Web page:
Objectives: To assess perinatal complications in offspring of women with GDM and PGDM.

Methods: The authors conducted a single-center retrospective case-control study of outcomes of all newborns whose mothers had been diagnosed with diabetes in pregnancy compared to randomly assigned controls born on the same date, whose mothers had no diabetes.

Results: In the study period 2015–2017, 526 mothers diagnosed with GDM or PGDM and their newborn infants were identified. The authors randomly assigned 526 control infants. The rate of women with diabetes in pregnancy was 5.0%. Mothers with GDM and PGDM had higher rates of pre-eclampsia, multiple pregnancies, and preterm deliveries. Mothers with PGDM had significantly higher rates of intrauterine fetal demise (4.3%), congenital anomalies (12.8%), and small-for-gestational-age neonates (10.6%) compared to controls (0%, 3.2%, and 4.2%, respectively, P < 0.001). The risks for preterm or cesarean delivery, large-for-gestational-age neonate, respiratory morbidity, hypoglycemia, and polycythemia were increased in offspring of mothers with diabetes, especially PGDM.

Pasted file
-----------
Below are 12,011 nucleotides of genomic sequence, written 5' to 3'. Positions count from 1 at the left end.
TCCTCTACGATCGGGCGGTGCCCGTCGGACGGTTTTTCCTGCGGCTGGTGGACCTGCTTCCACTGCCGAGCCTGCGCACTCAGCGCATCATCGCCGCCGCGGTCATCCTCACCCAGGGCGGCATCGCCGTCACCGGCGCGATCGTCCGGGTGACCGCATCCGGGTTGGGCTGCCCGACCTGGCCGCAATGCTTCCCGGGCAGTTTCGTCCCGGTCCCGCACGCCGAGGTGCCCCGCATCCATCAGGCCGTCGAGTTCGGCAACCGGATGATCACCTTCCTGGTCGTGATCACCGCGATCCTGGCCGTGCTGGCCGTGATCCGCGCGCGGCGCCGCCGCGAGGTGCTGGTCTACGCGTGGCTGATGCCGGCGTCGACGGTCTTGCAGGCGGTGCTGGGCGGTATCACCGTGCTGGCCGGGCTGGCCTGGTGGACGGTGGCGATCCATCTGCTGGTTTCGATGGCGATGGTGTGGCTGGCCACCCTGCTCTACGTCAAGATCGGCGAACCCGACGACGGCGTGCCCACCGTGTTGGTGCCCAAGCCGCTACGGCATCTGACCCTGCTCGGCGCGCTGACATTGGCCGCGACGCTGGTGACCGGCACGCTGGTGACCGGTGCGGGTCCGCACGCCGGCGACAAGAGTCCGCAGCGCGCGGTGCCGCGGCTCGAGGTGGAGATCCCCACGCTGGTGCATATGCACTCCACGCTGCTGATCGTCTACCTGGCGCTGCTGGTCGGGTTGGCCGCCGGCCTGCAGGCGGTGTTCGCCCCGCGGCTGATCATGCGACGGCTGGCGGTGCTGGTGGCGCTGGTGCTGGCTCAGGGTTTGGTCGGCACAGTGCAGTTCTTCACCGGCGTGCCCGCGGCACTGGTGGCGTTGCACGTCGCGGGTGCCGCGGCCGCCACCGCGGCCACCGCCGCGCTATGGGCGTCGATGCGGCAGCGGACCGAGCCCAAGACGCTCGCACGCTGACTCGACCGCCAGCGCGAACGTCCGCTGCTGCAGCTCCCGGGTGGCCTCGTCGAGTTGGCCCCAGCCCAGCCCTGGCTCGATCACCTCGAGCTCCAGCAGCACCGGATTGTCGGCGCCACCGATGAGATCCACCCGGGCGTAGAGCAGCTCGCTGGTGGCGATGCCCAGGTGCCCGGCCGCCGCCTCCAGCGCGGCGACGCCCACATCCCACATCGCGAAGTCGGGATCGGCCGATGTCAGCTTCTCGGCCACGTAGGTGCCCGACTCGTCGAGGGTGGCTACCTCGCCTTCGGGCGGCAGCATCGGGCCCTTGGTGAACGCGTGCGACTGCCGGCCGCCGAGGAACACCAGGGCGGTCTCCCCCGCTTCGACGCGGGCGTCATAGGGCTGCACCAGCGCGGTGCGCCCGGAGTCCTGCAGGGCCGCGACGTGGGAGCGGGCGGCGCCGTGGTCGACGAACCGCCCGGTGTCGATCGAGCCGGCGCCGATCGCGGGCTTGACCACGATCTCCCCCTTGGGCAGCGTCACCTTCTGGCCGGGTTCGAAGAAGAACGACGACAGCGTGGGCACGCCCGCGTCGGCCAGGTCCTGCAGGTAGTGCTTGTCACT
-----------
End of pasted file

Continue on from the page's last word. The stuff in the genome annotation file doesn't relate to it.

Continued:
Conclusions: Despite all the advancements in prenatal care, diabetes in pregnancy, both PGDM and GDM, is still associated with significant morbidities and complications in offspring. Better preconception and inter-pregnancy care might reduce these risks

November 2017
Talia Levy, Salim Bader, Kay-Geert Hermann MD, Gal Yaniv MD, Gahl Grinberg MD, Oshry Mozes MD, Merav Lidar MD and Iris Eshed MD

Background: Enthesopathy may lead to calcification of the stylohyoid ligament and can cause elongation of the styloid process (SP).

Objectives: To evaluate whether SP elongation is associated with two common enthesitis-related diseases: ankylosing spondylitis (AS) and diffuse idiopathic skeletal hyperostosis (DISH).

Methods: Cervical spine computed tomography (CT) examinations of patients with DISH (n=64, Resnick criteria), AS (n=24, New York criteria) and a controls (no radiological signs of DISH or AS, n=54) were retrospectively evaluated. The DISH group was further divided into patients with and without cervical DISH. The length of right and left SP was measured independently by two readers on coronal and sagittal curved reformats. The average right and left styloid length and average length per person were compared among the groups.